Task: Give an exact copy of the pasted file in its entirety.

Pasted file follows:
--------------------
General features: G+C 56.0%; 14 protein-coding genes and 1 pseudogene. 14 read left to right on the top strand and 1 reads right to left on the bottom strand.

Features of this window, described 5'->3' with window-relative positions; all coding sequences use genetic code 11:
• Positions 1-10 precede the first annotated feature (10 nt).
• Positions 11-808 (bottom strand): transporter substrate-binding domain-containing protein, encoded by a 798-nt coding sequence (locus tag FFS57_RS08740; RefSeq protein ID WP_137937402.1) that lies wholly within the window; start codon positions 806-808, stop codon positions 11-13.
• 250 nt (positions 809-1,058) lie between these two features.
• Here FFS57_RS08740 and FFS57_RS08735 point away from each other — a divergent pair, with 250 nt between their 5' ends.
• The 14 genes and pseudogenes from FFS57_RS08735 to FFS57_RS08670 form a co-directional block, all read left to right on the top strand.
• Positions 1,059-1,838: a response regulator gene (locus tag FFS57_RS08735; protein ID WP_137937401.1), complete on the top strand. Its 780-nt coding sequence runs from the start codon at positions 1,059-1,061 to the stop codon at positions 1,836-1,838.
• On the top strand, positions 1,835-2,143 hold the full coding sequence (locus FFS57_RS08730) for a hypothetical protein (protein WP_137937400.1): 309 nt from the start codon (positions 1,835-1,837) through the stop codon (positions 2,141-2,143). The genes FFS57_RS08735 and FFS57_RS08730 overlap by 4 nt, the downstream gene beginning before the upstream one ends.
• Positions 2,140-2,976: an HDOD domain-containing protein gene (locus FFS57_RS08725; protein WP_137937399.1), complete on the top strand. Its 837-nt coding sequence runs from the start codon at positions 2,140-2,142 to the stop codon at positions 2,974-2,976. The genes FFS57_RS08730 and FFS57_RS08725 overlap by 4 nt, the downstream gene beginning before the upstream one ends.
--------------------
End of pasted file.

General features: G+C 56.0%; 14 protein-coding genes and 1 pseudogene. 14 read left to right on the top strand and 1 reads right to left on the bottom strand.

Features of this window, described 5'->3' with window-relative positions; all coding sequences use genetic code 11:
• Positions 1-10 precede the first annotated feature (10 nt).
• Positions 11-808 (bottom strand): transporter substrate-binding domain-containing protein, encoded by a 798-nt coding sequence (locus tag FFS57_RS08740; RefSeq protein ID WP_137937402.1) that lies wholly within the window; start codon positions 806-808, stop codon positions 11-13.
• 250 nt (positions 809-1,058) lie between these two features.
• Here FFS57_RS08740 and FFS57_RS08735 point away from each other — a divergent pair, with 250 nt between their 5' ends.
• The 14 genes and pseudogenes from FFS57_RS08735 to FFS57_RS08670 form a co-directional block, all read left to right on the top strand.
• Positions 1,059-1,838: a response regulator gene (locus tag FFS57_RS08735; protein ID WP_137937401.1), complete on the top strand. Its 780-nt coding sequence runs from the start codon at positions 1,059-1,061 to the stop codon at positions 1,836-1,838.
• On the top strand, positions 1,835-2,143 hold the full coding sequence (locus FFS57_RS08730) for a hypothetical protein (protein WP_137937400.1): 309 nt from the start codon (positions 1,835-1,837) through the stop codon (positions 2,141-2,143). The genes FFS57_RS08735 and FFS57_RS08730 overlap by 4 nt, the downstream gene beginning before the upstream one ends.
• Positions 2,140-2,976: an HDOD domain-containing protein gene (locus FFS57_RS08725; protein WP_137937399.1), complete on the top strand. Its 837-nt coding sequence runs from the start codon at positions 2,140-2,142 to the stop codon at positions 2,974-2,976. The genes FFS57_RS08730 and FFS57_RS08725 overlap by 4 nt, the downstream gene beginning before the upstream one ends.